My girlfriend at the time had a phone through AT&T WS for roughly 4
years, before SunCom was bought out. She later added her mom to her
account as they shared the family plan, which allowed for free M2M at
that time (her mom was added while it was still SunCom as well). Time
went on, service became unbearable, so she cancelled her main line,
but left the secondary line (her mom) active.
I, am employee of AT&T Wireless, decided I had enough of the service
and activated service for my girlfriend (now my wife) and myself with
Nextel. We have had our service with Nextel for just over a year and
are happy with our decision.
Her mom, recently de-activated her phone, which was still under my
wife's account. AT&T Wireless did have to get permission from my wife
to close the account. All is fine there.
Her mom, then ported her number over to Cingular. Cingular, when
taking in the port, must have acquired my wife's SSN and ran her
credit. They also ran her mom's credit (as well they should) since
the account was going to be in her name. Her mom, nor did my wife
NEVER authorized Cingular to run my wife's credit and we are rather
upset about their unauthorized viewing of her credit history. Can
anyone tell me WHY Cingular had to run my wife's credit, since she
does not have account with Cingular? And why weren't we informed?
What is my next recourse of action? I've never had a situation like
this one before, but I sure don't want to have this happen again.
Issuing a fraud alet on my wife's SSN is a possibility, but is
Cingular liable for anything here?
Sharon Needles (of course, not my real name) :)
[snipped the part of the story that isn't germaine to the question]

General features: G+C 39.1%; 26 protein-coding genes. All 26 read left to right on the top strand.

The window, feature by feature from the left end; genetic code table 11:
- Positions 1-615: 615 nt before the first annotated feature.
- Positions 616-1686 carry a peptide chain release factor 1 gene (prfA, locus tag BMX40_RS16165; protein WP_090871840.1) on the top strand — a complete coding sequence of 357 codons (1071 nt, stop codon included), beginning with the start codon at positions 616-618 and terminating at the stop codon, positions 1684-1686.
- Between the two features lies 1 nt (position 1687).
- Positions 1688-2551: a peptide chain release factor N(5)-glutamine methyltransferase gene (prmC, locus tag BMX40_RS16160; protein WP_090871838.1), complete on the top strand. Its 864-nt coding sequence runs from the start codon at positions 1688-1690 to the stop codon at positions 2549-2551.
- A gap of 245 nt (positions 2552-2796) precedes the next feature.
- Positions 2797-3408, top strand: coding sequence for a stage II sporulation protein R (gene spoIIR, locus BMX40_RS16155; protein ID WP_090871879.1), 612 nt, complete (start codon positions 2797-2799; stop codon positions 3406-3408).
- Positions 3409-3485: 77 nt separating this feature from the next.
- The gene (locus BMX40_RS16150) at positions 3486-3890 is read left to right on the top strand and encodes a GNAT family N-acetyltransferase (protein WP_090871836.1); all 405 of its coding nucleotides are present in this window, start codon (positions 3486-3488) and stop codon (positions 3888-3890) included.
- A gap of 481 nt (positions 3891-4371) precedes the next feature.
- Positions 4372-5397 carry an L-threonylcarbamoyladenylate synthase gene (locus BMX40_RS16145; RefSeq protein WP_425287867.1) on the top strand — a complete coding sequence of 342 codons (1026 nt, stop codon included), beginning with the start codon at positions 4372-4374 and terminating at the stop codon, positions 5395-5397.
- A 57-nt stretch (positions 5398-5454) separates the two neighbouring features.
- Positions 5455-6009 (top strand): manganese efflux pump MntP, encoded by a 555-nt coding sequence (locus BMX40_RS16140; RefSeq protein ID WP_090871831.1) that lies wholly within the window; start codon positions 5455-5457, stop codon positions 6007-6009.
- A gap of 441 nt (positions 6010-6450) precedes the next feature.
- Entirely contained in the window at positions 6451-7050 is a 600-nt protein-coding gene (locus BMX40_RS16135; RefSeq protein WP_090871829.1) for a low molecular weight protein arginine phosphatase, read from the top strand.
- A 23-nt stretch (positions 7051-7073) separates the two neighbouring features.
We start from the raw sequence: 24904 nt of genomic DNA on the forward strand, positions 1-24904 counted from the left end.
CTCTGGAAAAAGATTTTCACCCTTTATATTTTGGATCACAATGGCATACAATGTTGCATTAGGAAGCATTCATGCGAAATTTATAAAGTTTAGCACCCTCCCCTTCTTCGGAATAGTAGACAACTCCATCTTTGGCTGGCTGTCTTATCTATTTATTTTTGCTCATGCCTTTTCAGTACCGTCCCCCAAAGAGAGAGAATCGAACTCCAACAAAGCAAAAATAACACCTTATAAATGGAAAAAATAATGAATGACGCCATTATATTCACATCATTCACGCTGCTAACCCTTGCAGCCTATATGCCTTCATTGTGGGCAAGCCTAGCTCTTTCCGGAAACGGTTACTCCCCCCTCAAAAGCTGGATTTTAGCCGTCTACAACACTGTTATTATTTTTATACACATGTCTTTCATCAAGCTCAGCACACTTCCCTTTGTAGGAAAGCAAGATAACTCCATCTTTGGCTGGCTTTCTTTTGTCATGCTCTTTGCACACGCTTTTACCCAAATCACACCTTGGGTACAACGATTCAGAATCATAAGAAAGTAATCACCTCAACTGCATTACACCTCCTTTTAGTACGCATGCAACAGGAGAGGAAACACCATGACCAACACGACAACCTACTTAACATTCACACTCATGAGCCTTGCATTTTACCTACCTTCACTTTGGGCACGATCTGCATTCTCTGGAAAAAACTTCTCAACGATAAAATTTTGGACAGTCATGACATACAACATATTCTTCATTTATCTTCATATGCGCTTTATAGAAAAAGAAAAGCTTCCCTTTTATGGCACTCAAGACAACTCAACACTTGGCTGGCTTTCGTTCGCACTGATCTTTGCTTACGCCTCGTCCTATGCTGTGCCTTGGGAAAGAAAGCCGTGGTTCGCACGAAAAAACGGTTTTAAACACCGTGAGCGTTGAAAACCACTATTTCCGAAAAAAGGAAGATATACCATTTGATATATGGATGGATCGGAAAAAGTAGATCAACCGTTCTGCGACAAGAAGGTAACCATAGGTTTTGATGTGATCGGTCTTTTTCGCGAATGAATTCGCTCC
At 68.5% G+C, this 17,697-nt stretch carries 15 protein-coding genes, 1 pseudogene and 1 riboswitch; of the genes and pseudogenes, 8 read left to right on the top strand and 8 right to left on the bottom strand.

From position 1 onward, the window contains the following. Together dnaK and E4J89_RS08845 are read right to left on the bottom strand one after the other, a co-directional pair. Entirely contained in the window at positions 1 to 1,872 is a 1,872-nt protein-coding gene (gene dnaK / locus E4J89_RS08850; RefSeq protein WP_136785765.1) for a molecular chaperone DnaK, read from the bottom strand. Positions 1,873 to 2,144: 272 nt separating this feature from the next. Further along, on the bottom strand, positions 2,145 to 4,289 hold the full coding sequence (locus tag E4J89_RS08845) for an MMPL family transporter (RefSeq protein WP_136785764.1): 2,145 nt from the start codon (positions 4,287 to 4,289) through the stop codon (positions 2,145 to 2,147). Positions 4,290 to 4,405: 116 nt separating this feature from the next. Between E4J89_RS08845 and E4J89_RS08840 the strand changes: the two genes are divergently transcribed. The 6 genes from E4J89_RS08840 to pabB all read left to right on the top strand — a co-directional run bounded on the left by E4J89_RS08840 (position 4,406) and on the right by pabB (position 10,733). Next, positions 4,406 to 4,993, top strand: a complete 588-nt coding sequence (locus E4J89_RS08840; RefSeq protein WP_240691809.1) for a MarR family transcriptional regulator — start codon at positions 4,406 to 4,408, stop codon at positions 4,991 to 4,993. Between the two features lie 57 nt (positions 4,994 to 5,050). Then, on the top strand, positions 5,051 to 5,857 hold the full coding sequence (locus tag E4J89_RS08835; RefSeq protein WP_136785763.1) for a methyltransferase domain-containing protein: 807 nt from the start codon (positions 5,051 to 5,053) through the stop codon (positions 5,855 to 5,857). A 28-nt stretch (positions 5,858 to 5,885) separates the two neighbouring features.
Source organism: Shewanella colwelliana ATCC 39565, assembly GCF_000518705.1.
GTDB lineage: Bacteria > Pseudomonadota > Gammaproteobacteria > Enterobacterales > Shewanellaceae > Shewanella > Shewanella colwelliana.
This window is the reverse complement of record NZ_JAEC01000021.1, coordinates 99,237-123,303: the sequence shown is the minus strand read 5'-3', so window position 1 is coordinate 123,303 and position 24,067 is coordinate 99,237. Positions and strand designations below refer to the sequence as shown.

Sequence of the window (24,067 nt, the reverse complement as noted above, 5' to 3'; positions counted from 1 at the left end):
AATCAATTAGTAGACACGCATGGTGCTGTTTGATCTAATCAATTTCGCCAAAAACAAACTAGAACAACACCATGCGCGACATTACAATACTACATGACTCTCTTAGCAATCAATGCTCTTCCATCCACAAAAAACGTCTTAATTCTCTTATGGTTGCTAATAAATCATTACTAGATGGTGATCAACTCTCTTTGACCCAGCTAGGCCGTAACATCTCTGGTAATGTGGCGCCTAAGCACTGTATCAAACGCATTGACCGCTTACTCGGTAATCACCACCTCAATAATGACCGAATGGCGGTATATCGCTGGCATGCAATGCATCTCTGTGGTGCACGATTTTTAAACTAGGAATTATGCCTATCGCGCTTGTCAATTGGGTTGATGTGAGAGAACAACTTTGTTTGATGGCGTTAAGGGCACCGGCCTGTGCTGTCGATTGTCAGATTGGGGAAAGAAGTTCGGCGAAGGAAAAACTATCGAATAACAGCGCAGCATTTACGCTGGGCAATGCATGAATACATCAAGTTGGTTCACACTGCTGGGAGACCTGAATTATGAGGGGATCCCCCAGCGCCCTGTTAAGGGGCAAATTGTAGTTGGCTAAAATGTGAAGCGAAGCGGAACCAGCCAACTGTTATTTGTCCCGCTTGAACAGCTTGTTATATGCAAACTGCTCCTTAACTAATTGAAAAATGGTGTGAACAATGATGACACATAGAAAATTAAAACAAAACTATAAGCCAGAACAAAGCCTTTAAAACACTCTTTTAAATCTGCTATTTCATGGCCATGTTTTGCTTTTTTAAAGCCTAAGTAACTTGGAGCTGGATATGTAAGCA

> Her mom, then ported her number over to Cingular. Cingular, when
> taking in the port, must have acquired my wife's SSN and ran her
> credit. They also ran her mom's credit (as well they should) since
> the account was going to be in her name. Her mom, nor did my wife
> NEVER authorized Cingular to run my wife's credit and we are rather
> upset about their unauthorized viewing of her credit history. Can
> anyone tell me WHY Cingular had to run my wife's credit, since she
> does not have account with Cingular? And why weren't we informed?
> What is my next recourse of action? I've never had a situation like
> this one before, but I sure don't want to have this happen again.
> Issuing a fraud alet on my wife's SSN is a possibility, but is
> Cingular liable for anything here?
How exactly could Cingular have run credit without your mother willingly
providing your wife's SSN to them? Maybe her credit isn't so good and she
provided your wife's SSN number fradulently. The vast majority of credit
fraud is committed by someone that is related to (or is well acquainted
with) the victim. Let's hope that's not the case , but it sounds fishy to
A potential creditor wouldn't need a second SSN if the first one came out
They obtain my wife's information from ATTWS and ran her credit
without her permission and we were NEVER notified until we pulled my
wife's credit yesterday when we went to purchase a vehicle.
What would you do?
Thanks for the reply,